Announced on May 15, 2017, some relief for transit riders citywide seems to be in the works. The MTA announced a multifaceted plan to tackle service delays and interruptions.
The improvement plan targets key causes of delays, including track and signal issues, sick passengers and police activity, passenger loading and unloading, and system bottlenecks where lines merge. The MTA plans to deploy more EMTs, rapid response teams, and introduce new forms of rail inspection and track cleaning as a preventative measure for incidents like track fires. New technologies and programmatic changes based on best practices from around the world. Read more details on the MTA website.
The agency's leadership is also undergoing restructuring as a means to advance legislation; the Chairman and CEO positions will be split into two roles.
While there was no mention of the 7 Train in plan, it will no doubt have a positive affect system wide that of course includes the 7 and Queens at large. The first phase, which will roll out over the next six months, will begin immediately on the 8th Avenue corridor from 125th Street to Fulton Street—a total of 19 stations on the A/C/E lines. Two key hubs in the South Bronx at 149th Street-Grand Concourse and 3rd Avenue-138th Street are part of the plan.
"We welcome the MTA's 6-point plan to address issues that have long plagued customers across the city. It just goes to show how crucial it is that our state legislators in Albany adequately and consistently fund the MTA, as New York City makes up for over 40% of the state's population," said Access Queens Executive Director Melissa Orlando. "The key components of the plan are important to address the rider's experience and we look forward to the positive impact that it will have on New York City residents."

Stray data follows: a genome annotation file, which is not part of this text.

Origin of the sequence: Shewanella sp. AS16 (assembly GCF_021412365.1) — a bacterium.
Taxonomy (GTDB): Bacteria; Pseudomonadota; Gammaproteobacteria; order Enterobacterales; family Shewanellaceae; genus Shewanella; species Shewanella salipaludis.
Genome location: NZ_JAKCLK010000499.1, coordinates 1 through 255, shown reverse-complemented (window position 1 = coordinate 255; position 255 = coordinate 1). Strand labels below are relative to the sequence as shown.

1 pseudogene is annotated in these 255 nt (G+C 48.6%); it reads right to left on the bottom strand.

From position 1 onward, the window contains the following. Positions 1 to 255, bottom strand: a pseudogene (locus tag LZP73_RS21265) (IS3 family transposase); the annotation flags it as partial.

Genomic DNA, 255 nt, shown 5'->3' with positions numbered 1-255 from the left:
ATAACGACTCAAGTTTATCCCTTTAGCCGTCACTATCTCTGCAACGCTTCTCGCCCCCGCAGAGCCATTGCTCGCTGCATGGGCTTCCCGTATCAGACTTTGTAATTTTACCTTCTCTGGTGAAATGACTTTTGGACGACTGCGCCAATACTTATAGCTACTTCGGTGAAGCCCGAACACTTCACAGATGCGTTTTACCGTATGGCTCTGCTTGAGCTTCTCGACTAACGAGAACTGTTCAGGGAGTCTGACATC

The 7 Train is not quite left out in the dark. Many improvements long overdue for Queens were discussed at last year's #AskTheMTA town hall where riders raised issues and solutions directly to MTA executives. This plan complements the significant upgrades that are included in the MTA's record $29.5 billion Capital Plan. The Flushing Line is undergoing system upgrades and the installation of CBTC, which will slightly improve service and a few stations are undergoing renewal slated to begin over the next couple of years. That includes 52 St, rated New York City's worst subway station in the entire subway system.
There's quite a bit of work and struggles ahead of us. The L train will be shut down in the near future (read our shutdown proposal to the MTA) for repairs and maintenance as will the N train during a handful of weekends this year. More on the latter real soon.